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2.5D and 3D designs

2.5D and 3D designs
by Paul McLellan on 09-07-2011 at 1:54 pm

Going up! Power and performance issues, along with manufacturing yield issues, limit how much bigger chips can get in two dimensions. That, and the fact that you can’t manufacture two different processes on the same wafer, mean that we are going up into the third dimension.

The simplest way is what is called package-in-package where, typically, the cache memory is put into the same package as the microprocessor (or the SoC containing it) and bonded using traditional bonding technologies. For example, Apple’s A5 chip contains an SoC (manufactured by Samsung) and memory chips (from Elipida and other suppliers). For chips where both layouts are under control of the same design team, microbumps can also be used as a bonding technique, flipping the top chip over so that the bumps align with equivalent landing pads on the lower chip completing all the interconnectivity.

 The next technique, already in production at some companies like Xilinx, is to use a silicon interposer. This is (usually) a large silicon “circuit board” with perhaps 4 layers of metal built in a non-leading edge process and also usually containing a lot of decoupling capacitors. The other die are microbumped and flipped over onto the interposer, and the interposer is connected to the package using through silicon vias (TSVs). Note that this approach does not require TSVs on the active die, avoiding a lot of complications.

I think it is several years before we will see true 3D stacks with TSVs through active die and more than two layers of silicon. It requires a lot of changes to the EDA flow, a lot of changes to the assembly flow, and the exclusion areas around TSVs (where no active circuitry can be placed) may be prohibitive, forcing the TSVs to the periphery of the die and thus lowering significantly the number of connections between die that is possible.

But all of these approaches create new problems to verify power, signal and reliability integrity. To solve this requires a new verification methodology that provides accurate modeling and simulation across the whole system: all the die, interposers, package and perhaps even the board.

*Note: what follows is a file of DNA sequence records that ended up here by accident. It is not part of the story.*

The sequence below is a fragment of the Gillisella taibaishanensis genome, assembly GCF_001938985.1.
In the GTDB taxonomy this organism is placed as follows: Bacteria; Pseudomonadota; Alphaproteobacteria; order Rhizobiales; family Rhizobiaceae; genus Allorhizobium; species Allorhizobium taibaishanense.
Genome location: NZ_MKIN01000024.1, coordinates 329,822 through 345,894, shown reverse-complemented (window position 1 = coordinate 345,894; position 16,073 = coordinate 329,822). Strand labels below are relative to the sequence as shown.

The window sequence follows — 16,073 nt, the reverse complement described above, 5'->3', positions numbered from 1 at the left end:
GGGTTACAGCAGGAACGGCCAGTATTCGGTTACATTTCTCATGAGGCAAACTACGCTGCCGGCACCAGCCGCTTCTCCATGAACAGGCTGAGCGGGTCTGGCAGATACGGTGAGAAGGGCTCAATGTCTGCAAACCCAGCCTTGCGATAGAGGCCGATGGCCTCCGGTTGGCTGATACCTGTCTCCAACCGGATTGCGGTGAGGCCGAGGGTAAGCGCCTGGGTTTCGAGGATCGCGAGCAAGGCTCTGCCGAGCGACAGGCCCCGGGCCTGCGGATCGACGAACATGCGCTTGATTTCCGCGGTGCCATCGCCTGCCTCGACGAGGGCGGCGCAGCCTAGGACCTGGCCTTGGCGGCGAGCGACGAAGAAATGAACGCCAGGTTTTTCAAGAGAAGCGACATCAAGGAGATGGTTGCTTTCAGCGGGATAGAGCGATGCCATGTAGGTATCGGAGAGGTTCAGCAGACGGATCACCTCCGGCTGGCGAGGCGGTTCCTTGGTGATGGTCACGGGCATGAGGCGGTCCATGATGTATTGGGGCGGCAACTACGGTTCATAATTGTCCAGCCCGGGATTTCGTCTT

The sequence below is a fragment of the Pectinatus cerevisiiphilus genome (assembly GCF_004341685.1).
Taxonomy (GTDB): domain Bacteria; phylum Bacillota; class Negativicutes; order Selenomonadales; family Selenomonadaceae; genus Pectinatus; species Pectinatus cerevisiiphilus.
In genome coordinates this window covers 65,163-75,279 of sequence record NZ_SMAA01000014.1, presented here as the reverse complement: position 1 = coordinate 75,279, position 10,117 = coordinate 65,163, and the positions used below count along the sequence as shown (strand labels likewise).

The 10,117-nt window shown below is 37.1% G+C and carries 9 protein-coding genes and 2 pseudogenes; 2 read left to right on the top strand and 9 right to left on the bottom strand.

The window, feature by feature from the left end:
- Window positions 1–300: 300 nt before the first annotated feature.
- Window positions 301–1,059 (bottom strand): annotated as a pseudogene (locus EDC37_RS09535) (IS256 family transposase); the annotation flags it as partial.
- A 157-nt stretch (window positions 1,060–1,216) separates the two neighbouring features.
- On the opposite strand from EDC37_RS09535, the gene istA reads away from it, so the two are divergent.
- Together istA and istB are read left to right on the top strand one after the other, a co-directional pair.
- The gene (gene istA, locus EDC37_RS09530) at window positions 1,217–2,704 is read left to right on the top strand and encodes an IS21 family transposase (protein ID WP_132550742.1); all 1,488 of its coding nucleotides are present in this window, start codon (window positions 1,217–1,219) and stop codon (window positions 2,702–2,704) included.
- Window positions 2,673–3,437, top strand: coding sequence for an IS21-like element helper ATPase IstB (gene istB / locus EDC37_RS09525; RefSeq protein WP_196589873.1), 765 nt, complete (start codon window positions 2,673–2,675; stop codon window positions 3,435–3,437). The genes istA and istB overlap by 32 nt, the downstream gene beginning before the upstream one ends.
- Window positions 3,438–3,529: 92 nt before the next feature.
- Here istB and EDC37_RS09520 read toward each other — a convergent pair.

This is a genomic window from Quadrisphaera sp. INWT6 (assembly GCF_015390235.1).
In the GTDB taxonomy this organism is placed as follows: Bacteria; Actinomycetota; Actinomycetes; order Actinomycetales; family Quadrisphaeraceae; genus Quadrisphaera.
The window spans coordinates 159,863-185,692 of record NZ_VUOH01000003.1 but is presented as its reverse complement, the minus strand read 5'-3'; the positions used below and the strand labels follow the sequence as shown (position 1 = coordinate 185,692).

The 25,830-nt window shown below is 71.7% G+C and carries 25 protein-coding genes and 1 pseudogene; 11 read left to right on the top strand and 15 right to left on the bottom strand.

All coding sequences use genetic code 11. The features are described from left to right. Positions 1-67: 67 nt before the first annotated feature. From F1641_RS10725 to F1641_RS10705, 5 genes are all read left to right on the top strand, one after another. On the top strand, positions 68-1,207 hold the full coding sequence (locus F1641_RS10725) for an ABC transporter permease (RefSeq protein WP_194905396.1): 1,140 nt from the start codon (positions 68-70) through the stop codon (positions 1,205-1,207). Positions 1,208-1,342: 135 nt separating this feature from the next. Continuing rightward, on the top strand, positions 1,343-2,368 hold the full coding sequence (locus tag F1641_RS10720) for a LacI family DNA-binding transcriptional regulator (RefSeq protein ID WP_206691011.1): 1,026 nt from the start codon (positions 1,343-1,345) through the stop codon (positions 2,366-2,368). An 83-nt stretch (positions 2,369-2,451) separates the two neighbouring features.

TSVs and interposer design can cause inter-die noise and other reliability issues. As I said above, the interposer usually contains decaps and so the power supply integrity needs to take these into account. In fact it is not possible to analyze the die in isolation since the power distribution is on the interposer.

One approach, if all the die layout data (including the interposer) is available, is to do concurrent simulation. Typically some of the die may be from an IP or memory vendor and in this casee a mdel-based analysis can be used, with the CPMs (chip power model) standing in for the detailed data that is unavailable.

 One challenge that going up in the 3rd dimension creates is the issue of thermal induced failures. Obviously heat generated has a harder time getting out from the center than in a traditional two dimensional chip design. The solution is to create a chip thermal model (CTM) for each die, that must include temperature dependent power modeling (leakage is very dependent on temperature), metal densite and self-heating power. Handing all these models to ta chip-package-system thermal/stress simulation tool for power-thermal co-analysis, the power and temperature distribution can be calculated.

A final problem is signal integrity. The wide I/O (maybe thousands of connections) between the die and the interposer can cause significant jitter due to simultaneous switching. Any SSO (simultaneously switching outputs) solution needs to consider the drivers and receivers on the different die as well as the layout of the buses on the interposer. Despite the interposer being passive (no transistors) its design still requires a comprehensive CPS methodology.

Going up into the 3rd dimension is an opportunity to get lower power, higher performance and smaller physical size (compared to multiple chips on a board). But it brings with it new verification challenges in power, thermal and signal integrity to ensure that it is all going to perform as expected.

Norman Chang’s full blog entry is here.

Related blog: TSMC Versus Intel: The Race to Semiconductors in 3D!


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